There was some variation among these long-term cancer survivors in terms of whom they would contact with a cancer-related question or concern. Many acknowledged the gate-keeping role of primary care. A number of respondents agreed that although they would initially contact their GP with any queries, it was reassuring to have a direct contact at the hospital as well. Some were given contact details for a cancer nurse; for instance, a breast cancer survivor describes how ‘when I left she [the breast care nurse] gave me her card and she said she'd always be in touch’. This respondent continued to say that she would initially contact the breast care nurse who ‘could direct me to whoever I needed to talk to’ (patient identifier 06, breast cancer). One patient was advised to approach secondary care services directly and bypass her GP, ‘I think they [her consultants] said, ‘If you have any problems in the future come back to us…don't worry about going through your GP’ (patient identifier 02, breast cancer). However, not all cancer survivors were provided with direct contact information for their cancer consultant or clinical nurse specialist.

There was wide variation surrounding the procedures and notification of PSA testing. Many prostate cancer survivors wanted more information on thresholds for starting second-line treatment and notification of test results. Feedback of test results was often lacking, as one man pointed out, ‘My doctor has never got those [PSA test] results and contacted me to say, ‘Come down and we’ll have a talk.’ No…none of them has ever done that. It may have been a nice thing to have done to give me a bit more confidence’ (patient identifier 38, prostate cancer). Prostate cancer survivors who received PSA test results during their hospital-based care felt that this service should continue, ‘I would like I’d like a little letter like the hospital used to do because it's always is it [the PSA level] going up or is it coming down.’ (patient identifier 40, prostate cancer).


Summary of main findings

Because of the growing number of cancer survivors in the UK and a trend towards shorter periods of hospital-based monitoring, primary care will have an increasingly important role in the ongoing care of long-term cancer survivors. Although the majority of cancer survivors in this study talked about ‘moving on’ from their previous diagnosis and did not perceive that they had any problems requiring active primary care involvement, some cancer survivors had ongoing needs including information on psychological services and late effects of treatment. Although primary care was seen as accessible, some were hesitant to consult with their GP for cancer-specific matters due to a concern about lack of GP expertise with oncological issues, or a perception that GPs were ‘too busy’. Participants noted deficiencies in the primary care systems, in particular notification around PSA test results.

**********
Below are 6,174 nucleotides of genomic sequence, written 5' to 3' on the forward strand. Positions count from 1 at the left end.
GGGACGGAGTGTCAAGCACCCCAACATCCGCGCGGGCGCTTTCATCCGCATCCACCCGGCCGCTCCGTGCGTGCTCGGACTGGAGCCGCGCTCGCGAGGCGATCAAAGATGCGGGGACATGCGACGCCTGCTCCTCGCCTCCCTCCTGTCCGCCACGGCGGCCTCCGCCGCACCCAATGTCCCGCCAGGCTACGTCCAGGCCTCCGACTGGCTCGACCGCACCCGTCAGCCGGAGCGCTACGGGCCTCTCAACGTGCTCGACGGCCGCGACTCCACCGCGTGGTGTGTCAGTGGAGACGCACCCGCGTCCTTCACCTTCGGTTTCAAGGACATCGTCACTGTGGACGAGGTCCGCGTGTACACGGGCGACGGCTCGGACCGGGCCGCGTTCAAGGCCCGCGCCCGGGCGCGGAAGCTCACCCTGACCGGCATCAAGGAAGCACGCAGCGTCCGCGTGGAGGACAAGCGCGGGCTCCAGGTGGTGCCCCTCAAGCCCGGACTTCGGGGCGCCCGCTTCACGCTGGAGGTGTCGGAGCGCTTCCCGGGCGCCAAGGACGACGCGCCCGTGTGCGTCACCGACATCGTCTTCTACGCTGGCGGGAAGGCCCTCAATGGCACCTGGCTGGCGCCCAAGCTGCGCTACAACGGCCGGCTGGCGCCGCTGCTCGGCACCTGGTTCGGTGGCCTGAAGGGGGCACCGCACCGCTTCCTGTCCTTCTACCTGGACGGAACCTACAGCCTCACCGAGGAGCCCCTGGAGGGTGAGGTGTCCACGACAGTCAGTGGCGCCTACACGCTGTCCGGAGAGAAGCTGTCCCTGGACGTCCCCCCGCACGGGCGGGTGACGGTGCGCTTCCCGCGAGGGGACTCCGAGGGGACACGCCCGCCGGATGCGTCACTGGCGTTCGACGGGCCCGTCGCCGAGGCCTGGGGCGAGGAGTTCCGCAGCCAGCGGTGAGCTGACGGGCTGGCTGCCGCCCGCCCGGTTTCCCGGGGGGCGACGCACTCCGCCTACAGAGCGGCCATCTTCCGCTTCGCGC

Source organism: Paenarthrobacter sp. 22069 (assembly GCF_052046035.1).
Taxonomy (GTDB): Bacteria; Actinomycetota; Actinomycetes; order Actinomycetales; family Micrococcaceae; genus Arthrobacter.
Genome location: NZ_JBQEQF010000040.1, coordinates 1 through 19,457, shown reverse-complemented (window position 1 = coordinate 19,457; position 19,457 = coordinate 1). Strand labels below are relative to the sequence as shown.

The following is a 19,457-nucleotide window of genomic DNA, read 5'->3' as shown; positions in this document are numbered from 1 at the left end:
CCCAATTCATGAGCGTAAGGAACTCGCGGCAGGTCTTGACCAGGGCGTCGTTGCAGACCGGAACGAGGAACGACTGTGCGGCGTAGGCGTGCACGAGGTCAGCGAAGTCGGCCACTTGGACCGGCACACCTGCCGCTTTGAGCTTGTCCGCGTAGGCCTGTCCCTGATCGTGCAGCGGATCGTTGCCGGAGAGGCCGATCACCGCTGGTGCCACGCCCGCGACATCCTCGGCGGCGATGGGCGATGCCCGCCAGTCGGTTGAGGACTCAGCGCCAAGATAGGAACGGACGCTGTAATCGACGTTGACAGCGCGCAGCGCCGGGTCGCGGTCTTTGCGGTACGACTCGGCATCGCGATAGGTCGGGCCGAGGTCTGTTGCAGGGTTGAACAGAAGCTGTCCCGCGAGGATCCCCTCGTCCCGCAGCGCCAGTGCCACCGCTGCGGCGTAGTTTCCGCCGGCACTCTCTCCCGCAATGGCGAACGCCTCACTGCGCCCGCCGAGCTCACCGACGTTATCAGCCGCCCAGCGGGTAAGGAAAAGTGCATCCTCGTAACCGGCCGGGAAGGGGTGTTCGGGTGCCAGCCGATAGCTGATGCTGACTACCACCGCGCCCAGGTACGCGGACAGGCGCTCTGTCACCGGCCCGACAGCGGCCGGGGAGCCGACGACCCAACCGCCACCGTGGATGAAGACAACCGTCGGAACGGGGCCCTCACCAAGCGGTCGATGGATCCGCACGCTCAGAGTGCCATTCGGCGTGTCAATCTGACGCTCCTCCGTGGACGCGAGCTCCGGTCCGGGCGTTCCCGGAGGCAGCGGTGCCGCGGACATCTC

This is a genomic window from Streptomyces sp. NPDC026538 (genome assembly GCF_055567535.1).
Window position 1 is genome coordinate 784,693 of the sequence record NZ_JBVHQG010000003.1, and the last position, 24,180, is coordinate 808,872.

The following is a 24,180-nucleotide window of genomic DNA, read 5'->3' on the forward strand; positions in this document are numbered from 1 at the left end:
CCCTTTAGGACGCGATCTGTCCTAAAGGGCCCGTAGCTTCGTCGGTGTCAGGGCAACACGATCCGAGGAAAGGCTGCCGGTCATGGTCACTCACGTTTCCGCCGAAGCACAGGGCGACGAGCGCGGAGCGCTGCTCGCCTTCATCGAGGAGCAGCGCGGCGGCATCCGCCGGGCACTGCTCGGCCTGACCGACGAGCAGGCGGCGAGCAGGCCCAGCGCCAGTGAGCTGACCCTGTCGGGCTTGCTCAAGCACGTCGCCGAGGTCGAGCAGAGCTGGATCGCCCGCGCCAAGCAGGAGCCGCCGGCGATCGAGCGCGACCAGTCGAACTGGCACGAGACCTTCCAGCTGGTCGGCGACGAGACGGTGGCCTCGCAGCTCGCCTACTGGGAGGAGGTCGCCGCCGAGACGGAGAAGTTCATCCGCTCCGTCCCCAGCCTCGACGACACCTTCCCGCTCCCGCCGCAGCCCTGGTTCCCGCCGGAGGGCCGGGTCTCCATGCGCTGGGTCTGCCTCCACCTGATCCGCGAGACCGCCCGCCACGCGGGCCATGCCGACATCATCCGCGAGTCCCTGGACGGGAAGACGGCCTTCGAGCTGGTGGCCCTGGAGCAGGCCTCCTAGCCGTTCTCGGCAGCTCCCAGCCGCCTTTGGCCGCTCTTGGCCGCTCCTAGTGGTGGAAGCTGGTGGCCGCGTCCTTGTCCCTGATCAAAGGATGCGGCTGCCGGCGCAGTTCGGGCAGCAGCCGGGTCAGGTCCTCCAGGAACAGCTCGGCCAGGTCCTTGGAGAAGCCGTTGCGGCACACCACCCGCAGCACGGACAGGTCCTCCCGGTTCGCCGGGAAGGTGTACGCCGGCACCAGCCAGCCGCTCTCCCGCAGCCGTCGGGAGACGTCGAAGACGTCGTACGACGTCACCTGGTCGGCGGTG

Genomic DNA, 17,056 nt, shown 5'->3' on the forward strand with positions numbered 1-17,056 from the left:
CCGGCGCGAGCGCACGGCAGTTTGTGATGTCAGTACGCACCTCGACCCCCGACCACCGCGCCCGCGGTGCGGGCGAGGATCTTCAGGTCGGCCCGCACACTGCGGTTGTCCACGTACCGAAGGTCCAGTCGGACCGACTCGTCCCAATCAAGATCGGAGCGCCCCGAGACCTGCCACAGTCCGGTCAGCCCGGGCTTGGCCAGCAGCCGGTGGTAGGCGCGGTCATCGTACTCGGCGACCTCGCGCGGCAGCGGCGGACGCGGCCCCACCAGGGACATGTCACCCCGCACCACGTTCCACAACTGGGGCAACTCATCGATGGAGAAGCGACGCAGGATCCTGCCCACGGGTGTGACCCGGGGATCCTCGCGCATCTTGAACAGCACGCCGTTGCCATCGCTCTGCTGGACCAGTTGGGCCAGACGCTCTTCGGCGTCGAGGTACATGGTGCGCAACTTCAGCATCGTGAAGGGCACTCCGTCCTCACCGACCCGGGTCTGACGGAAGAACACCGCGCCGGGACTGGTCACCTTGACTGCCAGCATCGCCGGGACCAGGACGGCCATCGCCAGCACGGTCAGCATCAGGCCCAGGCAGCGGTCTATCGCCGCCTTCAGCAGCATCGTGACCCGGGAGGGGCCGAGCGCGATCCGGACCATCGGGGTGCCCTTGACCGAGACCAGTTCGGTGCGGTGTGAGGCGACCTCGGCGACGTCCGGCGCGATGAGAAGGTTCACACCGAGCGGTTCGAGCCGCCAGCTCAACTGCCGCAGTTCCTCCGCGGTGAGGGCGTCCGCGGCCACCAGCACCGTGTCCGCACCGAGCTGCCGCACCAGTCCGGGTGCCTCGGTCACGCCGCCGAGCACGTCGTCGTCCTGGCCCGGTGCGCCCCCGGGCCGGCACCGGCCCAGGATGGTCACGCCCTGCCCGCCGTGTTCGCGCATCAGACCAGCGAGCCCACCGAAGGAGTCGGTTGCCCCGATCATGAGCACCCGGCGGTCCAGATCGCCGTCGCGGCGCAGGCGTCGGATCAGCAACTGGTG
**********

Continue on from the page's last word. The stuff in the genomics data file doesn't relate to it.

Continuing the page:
Comparison with previous literature

Cancer survivors have previously identified lack of oncology expertise as a potential barrier to accessing primary care follow-up services (Kantsiper et al, 2009; Adams et al, 2011). Primary care providers in a US-based study reflected this view, with a preference for cancer survivors to continue specialist follow-up (Kantsiper et al, 2009). However, developments in guidance for cancer follow-up services mean that primary care will increasingly take on the responsibility for cancer follow-up at an earlier stage in the UK (National Institute for Health and Clinical Excellence, 2002). Participants in our study reported a wide range of preferences regarding whom to contact following completion of routine hospital follow-up. Previous work suggests that cancer patients who are told to contact their GP by hospital staff at the end of the hospital monitoring phase are significantly more likely to do so than those who were not, suggesting room for improvement in the effective sign-posting of primary care-based services for cancer survivors (Allgar and Neal, 2005).

We found a wide variation in PSA follow-up practices among the long-term cancer survivors in this study. These findings were mirrored in a recent report of the experiences of UK prostate cancer patients. In their study, O’Brien et al (2010) describe the practice of only contacting men with abnormal PSA test results as concerning to those used to regular feedback during hospital follow-up . Notification and information on PSA test results were both significant to the prostate cancer survivors in our study because it represented tangible evidence of their cancer remission. The UK National Cancer Survivorship Initiative has emphasised the importance of developing a clear plan for cancer monitoring tests with clearly understood prompts for action, and it appears that this is currently with relation to PSA test results within primary care (NHS Improvement, 2011).